- Even though this movie seems to try it's hardest not to let their best actors shine, there are a couple of highlights to speak of. Weaving as Agent Smith is just as evil and compelling as ever, although after a while his ad naseum talk of the inferiority of humans becomes a little tiresome. Also a highlight is Ian Bliss as Bane, the soilder who is taken over by Agent Smith in the real world. Bliss does a nearly spot-on impression of Weaving, and seems even more menacing in doing it. What's interesting about Bane's metamorphasis into Smith is that it takes forever for Neo to realize what's actually happened. You would think he would get after the sixth time Bane calls him Mr. Anderson, but not our man Neo. As far as Reeves' performance, it was about what you would expect.

- As I mentioned before, the action sequences in the Matrix Revolutions were the weakest of the three Matrix movies. The shootout with Trinity and company at the Merovingian's nightclub was poorly-lit and the camera shook so much that you couldn't tell what was going on. Meanwhile, the climatic fight scene between Smith and Neo looked cool, but basically followed the same pattern for 15 minutes (exchange of strikes, big punch that knocks both men back and causes an earthquake, flying towards each other, repeat). The best action scenes were probably the scenes where the machines come in to Zion's walls and meet resistance by these giant robot looking crafts with machine guns called APUs, although it kind of lost its luster after 20 minutes or so.

- Before I conclude this review, I want to talk about the ending, which although it's presented as happy and all seems to leave the humans back at square one. Yes, Smith is dead, but so is their Chosen One and while the machines retreated from Zion due to Neo's actions in getting rid of Smith, they still not only killed lots of people and destroyed a huge chunk of Zion, but also still have the majority of humans plugged into the Matrix and still harvest them for energy. However, it does somewhat leave the door open for a sequal when the Oracle mentiones to Sati that perhaps we will see Neo again (even though I don't see how that's possible).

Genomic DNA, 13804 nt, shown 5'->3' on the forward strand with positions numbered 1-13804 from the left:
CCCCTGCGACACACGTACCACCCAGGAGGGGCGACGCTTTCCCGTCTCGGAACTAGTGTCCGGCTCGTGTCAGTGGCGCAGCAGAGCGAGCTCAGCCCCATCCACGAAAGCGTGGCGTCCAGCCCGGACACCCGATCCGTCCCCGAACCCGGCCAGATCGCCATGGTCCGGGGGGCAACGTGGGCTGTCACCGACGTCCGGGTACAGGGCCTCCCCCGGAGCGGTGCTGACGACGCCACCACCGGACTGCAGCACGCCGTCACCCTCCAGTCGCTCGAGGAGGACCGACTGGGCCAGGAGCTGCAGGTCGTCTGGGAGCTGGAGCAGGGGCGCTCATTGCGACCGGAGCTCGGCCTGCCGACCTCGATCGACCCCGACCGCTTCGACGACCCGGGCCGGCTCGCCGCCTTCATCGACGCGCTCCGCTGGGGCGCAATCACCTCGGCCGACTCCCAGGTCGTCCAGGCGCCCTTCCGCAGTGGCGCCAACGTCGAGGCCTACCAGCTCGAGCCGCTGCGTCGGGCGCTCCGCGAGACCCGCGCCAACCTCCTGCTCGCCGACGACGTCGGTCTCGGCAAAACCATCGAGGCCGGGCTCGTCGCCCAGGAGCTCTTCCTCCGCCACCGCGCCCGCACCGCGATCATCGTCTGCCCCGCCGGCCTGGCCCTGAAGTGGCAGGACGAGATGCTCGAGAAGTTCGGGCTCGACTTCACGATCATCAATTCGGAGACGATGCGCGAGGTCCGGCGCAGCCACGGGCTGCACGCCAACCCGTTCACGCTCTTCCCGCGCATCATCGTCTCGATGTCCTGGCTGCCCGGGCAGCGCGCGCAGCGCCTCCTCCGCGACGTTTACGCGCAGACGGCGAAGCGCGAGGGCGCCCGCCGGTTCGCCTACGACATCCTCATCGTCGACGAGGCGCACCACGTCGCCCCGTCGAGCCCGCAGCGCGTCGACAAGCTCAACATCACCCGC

Overall, I will say that I liked this movie more than The Matrix Reloaded. Then again, that's damning with faint praise since I strongly dislike Reloaded. Both movies would have probably been better as one movie and at least half the scenes in each movie could have been cut out, but sometimes art is sacrificed for profits, and this is the case here. As far as Revolutions goes, the main problems were that it decided to shift the focus away from the characters so vital to the Matrix franchise and center large parts of the story around characters which they really didn't even bother explaining their importance to the story. Plus, the whole idea of the humans and machines somehow teaming up to save the world flies against the original notion of the series, which was basically man vs. machine, and really makes the machines' attack on Zion seem like a waste of energy in retrospect. The action scenes were hit-or-miss, the acting was decent at best, and the film was as subtle as a sledgehammer. Overall, it's not the worst sequel ever, but it's not all that great either. I'd give it a 4 out of 10. Well, thanks for reading, and if you any ideas for future posts, or thoughts about this post, than either leave a comment on the blog or send them to me at e-mail at